Six-Month Deadline On Wind Permits Pressures South Dakota Regulators


The South Dakota Public Utilities Commission will get nine months rather than six to process requests for wind-energy permits starting July 1. But the Legislature’s change doesn’t apply to applications already pending, such as Crowned Ridge Wind, which wants to erect up to 130 turbine towers in Grant and Codington counties.

That time crunch came into play Tuesday when the commission set a schedule that calls for the main evidentiary hearing June 11-14. The developer wanted the hearing one week earlier or later. The interveners wanted it the week of July 8.

Amanda Reiss, one of the commission’s staff attorneys, said she was sympathetic but needed to meet the six-month rule requiring the permit decision by July 30. Reiss said she didn’t see how the commission could issue a decision if the hearing wasn’t held until the second week of July.

Commission Chairman Gary Hanson said he appreciated the challenges facing interveners. “It seems there’s some dilatoryness,” Hanson said about the applicant.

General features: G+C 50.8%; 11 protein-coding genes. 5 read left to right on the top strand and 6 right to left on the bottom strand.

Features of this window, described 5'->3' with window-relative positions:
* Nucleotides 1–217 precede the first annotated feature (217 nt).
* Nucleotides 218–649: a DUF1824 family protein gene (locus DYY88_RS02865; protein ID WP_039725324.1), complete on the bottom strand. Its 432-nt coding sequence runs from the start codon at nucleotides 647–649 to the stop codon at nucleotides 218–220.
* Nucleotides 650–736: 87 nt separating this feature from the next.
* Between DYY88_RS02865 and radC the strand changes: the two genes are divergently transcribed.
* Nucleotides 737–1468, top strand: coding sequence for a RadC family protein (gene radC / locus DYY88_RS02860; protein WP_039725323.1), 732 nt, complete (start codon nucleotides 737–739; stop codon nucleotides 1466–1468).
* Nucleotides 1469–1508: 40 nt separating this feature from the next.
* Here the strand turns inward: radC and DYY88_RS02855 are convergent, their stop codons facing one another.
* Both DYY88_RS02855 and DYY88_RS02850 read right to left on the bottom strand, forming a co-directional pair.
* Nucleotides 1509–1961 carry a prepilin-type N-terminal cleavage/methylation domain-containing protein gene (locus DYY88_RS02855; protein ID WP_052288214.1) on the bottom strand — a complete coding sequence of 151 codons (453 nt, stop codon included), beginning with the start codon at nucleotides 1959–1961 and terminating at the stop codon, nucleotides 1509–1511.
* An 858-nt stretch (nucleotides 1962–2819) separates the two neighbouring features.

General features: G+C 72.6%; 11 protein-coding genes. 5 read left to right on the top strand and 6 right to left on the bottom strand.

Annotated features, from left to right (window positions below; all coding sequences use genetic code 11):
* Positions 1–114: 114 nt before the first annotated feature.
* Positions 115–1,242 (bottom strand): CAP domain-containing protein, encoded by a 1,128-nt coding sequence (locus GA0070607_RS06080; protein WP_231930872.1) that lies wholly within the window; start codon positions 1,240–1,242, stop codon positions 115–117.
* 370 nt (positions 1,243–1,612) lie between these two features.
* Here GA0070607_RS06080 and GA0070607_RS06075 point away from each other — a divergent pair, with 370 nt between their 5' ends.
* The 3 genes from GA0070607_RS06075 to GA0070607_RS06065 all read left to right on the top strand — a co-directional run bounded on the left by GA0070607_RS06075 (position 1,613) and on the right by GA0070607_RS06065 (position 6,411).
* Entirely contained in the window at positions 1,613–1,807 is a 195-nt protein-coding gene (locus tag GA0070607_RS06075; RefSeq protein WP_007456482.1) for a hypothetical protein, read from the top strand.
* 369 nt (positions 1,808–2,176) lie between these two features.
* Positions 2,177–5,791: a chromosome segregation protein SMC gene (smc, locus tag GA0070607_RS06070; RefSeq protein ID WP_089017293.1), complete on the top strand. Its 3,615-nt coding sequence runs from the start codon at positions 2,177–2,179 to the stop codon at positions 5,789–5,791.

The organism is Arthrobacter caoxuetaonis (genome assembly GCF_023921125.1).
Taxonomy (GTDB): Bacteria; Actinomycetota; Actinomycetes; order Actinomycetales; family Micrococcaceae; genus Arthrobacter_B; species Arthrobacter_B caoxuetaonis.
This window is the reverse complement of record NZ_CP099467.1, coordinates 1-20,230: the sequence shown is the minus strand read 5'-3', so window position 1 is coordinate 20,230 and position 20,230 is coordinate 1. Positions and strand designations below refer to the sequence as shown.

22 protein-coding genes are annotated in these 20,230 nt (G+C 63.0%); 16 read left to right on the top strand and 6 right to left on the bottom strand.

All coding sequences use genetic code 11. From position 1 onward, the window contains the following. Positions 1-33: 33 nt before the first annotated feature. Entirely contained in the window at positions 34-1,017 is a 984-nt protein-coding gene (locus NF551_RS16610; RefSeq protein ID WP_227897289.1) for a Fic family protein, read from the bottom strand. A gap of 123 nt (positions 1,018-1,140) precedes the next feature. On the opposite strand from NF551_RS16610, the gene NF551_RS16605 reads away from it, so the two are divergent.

Crowned Ridge wants to generate up to 300 megawatts from the $400 million development in Waverly, Rauville, Leola, Germantown, Troy, Stockholm, Twin Brooks and Mazeppa townships. Northern States Power, doing business as Xcel Energy, has agreed to purchase the project’s entire output.

One of the interveners, Amber Christenson of rural Strandburg, said Crowned Ridge doesn’t have a county permit yet. Another intervener, Kristi Mogen of rural Twin Brooks, said their side needs time to arrange for witnesses to analyze data on the project.

“It seems,” said a third intervener, Melissa Lynch of rural Watertown, “like the timelines keep getting wiggled around.” Added Patrick Lynch, who’s been trying to get analysis done of a “final” sound report that now seems headed toward a second round of modifications, “Every time it changes costs me money and time.”

Commissioner Chris Nelson conducted the meeting Tuesday. “This has become a familiar refrain,” Nelson said about having six months to get volumes of information processed on multiple wind projects at the same time while also handling the commission’s other regulatory duties.

The developer is EAPC, a Vermont-based engineering and architects company. Representing EAPC is Miles Schumacher, a lawyer for the Lynn, Jackson, Shultz and Lebrun firm’s Sioux Falls office.

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